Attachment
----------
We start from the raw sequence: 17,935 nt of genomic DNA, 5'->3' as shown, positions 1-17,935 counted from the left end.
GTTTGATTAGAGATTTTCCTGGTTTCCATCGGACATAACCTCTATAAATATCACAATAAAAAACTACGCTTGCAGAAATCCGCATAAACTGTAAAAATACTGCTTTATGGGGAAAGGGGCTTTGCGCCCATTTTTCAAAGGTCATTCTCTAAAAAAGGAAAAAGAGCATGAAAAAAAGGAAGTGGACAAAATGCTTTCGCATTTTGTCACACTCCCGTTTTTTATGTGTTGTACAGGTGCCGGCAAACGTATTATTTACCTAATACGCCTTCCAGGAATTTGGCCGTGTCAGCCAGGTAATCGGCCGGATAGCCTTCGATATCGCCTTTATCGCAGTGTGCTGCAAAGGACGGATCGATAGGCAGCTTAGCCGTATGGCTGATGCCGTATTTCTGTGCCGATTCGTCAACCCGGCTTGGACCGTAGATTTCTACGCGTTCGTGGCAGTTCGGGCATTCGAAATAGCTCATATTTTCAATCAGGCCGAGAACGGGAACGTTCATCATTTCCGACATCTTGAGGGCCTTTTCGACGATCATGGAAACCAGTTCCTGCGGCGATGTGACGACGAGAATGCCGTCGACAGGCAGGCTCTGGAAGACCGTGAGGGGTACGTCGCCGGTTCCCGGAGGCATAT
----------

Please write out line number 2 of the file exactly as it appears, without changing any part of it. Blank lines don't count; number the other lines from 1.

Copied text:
GTTTGATTAGAGATTTTCCTGGTTTCCATCGGACATAACCTCTATAAATATCACAATAAAAAACTACGCTTGCAGAAATCCGCATAAACTGTAAAAATACTGCTTTATGGGGAAAGGGGCTTTGCGCCCATTTTTCAAAGGTCATTCTCTAAAAAAGGAAAAAGAGCATGAAAAAAAGGAAGTGGACAAAATGCTTTCGCATTTTGTCACACTCCCGTTTTTTATGTGTTGTACAGGTGCCGGCAAACGTATTATTTACCTAATACGCCTTCCAGGAATTTGGCCGTGTCAGCCAGGTAATCGGCCGGATAGCCTTCGATATCGCCTTTATCGCAGTGTGCTGCAAAGGACGGATCGATAGGCAGCTTAGCCGTATGGCTGATGCCGTATTTCTGTGCCGATTCGTCAACCCGGCTTGGACCGTAGATTTCTACGCGTTCGTGGCAGTTCGGGCATTCGAAATAGCTCATATTTTCAATCAGGCCGAGAACGGGAACGTTCATCATTTCCGACATCTTGAGGGCCTTTTCGACGATCATGGAAACCAGTTCCTGCGGCGATGTGACGACGAGAATGCCGTCGACAGGCAGGCTCTGGAAGACCGTGAGGGGTACGTCGCCGGTTCCCGGAGGCATAT